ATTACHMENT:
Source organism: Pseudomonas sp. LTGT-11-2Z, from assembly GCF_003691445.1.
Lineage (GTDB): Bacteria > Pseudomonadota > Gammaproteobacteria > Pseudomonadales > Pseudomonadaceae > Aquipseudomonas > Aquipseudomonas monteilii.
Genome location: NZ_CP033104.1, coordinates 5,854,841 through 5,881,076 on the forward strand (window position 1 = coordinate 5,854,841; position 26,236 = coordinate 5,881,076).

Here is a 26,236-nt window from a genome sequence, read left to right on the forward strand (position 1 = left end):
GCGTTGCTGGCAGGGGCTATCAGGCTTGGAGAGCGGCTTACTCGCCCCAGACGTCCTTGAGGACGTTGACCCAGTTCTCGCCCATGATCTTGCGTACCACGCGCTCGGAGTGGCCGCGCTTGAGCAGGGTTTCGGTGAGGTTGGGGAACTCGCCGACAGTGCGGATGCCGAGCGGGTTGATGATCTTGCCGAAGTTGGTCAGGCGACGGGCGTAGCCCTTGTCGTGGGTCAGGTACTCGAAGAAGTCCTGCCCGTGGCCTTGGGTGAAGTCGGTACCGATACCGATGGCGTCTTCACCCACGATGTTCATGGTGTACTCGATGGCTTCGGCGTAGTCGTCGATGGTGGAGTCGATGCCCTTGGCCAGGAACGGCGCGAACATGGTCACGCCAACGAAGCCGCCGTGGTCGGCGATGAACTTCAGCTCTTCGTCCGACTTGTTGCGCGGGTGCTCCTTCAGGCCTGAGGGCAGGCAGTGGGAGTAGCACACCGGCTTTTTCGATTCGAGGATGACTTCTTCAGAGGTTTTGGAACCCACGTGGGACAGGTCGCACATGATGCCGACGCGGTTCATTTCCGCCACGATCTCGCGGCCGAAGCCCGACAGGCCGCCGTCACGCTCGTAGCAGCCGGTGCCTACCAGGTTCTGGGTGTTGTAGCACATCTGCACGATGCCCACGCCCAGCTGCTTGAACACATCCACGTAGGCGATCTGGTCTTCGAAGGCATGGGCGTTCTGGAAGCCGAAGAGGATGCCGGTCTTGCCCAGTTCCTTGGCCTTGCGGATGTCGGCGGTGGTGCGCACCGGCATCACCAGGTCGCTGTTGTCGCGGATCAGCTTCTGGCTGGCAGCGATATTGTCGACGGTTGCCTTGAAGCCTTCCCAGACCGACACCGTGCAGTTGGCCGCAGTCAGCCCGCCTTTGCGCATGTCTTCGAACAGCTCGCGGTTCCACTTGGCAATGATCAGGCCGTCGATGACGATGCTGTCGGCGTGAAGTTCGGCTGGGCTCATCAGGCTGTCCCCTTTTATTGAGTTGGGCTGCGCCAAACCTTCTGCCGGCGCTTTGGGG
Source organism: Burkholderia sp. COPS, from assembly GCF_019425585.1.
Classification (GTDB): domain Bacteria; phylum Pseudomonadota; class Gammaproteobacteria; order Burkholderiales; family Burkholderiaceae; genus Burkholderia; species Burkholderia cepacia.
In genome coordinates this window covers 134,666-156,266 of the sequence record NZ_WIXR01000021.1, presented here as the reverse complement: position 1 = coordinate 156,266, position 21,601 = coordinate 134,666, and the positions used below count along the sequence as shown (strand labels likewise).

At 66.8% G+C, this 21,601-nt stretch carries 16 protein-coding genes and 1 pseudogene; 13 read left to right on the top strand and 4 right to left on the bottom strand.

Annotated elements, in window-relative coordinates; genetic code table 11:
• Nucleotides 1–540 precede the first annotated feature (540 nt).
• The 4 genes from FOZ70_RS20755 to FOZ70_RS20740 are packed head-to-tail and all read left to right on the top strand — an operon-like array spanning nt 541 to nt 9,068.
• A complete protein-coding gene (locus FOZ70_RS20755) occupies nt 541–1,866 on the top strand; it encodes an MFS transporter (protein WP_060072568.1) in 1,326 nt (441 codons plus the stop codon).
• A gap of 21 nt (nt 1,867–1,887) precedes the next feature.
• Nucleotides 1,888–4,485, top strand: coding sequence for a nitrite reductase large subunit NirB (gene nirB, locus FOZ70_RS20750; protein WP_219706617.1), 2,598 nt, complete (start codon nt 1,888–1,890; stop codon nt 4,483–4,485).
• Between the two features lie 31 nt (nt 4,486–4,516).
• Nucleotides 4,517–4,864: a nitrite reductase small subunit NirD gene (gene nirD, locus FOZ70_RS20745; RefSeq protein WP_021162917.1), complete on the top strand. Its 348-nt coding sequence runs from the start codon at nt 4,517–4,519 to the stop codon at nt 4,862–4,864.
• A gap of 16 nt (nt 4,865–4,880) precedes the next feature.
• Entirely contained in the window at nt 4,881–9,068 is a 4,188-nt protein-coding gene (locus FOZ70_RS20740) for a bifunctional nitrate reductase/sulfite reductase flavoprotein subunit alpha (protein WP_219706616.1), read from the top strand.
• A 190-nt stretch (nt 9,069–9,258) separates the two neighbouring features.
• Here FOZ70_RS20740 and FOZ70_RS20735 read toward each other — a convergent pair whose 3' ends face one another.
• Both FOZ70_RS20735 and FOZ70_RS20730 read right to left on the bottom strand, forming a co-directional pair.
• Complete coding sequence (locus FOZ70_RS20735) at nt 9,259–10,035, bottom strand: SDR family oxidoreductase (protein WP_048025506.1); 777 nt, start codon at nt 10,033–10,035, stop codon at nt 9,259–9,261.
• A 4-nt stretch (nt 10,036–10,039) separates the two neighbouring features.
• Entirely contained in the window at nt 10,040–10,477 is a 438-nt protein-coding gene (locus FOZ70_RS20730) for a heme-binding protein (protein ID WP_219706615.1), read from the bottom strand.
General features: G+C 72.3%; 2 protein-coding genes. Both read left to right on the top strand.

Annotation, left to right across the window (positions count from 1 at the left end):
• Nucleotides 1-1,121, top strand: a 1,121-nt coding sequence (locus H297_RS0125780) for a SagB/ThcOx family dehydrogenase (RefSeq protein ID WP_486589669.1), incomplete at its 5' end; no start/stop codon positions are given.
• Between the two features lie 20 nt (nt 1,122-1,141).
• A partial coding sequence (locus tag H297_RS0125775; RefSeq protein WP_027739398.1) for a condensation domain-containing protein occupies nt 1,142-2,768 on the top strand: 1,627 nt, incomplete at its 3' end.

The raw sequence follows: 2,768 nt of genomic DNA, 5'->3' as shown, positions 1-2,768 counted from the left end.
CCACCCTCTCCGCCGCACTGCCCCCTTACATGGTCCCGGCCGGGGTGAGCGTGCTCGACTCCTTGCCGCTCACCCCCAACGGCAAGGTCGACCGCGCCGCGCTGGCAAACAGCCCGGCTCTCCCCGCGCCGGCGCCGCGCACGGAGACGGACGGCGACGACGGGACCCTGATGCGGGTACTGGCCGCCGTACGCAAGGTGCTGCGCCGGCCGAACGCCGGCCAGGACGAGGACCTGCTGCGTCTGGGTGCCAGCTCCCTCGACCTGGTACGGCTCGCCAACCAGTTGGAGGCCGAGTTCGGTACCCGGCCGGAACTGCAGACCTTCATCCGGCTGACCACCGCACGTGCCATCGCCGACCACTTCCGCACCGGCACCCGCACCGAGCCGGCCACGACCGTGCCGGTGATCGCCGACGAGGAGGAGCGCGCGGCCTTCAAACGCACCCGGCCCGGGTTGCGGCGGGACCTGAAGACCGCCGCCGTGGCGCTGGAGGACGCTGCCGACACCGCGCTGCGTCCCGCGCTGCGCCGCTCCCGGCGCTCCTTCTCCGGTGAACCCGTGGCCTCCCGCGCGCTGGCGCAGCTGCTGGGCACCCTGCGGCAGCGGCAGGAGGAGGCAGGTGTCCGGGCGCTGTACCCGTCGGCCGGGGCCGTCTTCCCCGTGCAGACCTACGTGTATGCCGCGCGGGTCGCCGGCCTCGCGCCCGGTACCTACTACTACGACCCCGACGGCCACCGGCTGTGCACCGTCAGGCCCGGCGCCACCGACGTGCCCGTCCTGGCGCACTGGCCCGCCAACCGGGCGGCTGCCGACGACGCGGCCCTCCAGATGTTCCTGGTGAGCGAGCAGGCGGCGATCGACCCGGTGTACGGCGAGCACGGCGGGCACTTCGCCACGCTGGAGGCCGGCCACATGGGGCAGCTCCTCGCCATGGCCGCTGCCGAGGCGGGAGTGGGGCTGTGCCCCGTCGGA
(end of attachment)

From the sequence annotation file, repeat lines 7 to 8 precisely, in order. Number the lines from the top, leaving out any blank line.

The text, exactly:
Classification (GTDB): domain Bacteria; phylum Pseudomonadota; class Gammaproteobacteria; order Burkholderiales; family Burkholderiaceae; genus Burkholderia; species Burkholderia cepacia.
In genome coordinates this window covers 134,666-156,266 of the sequence record NZ_WIXR01000021.1, presented here as the reverse complement: position 1 = coordinate 156,266, position 21,601 = coordinate 134,666, and the positions used below count along the sequence as shown (strand labels likewise).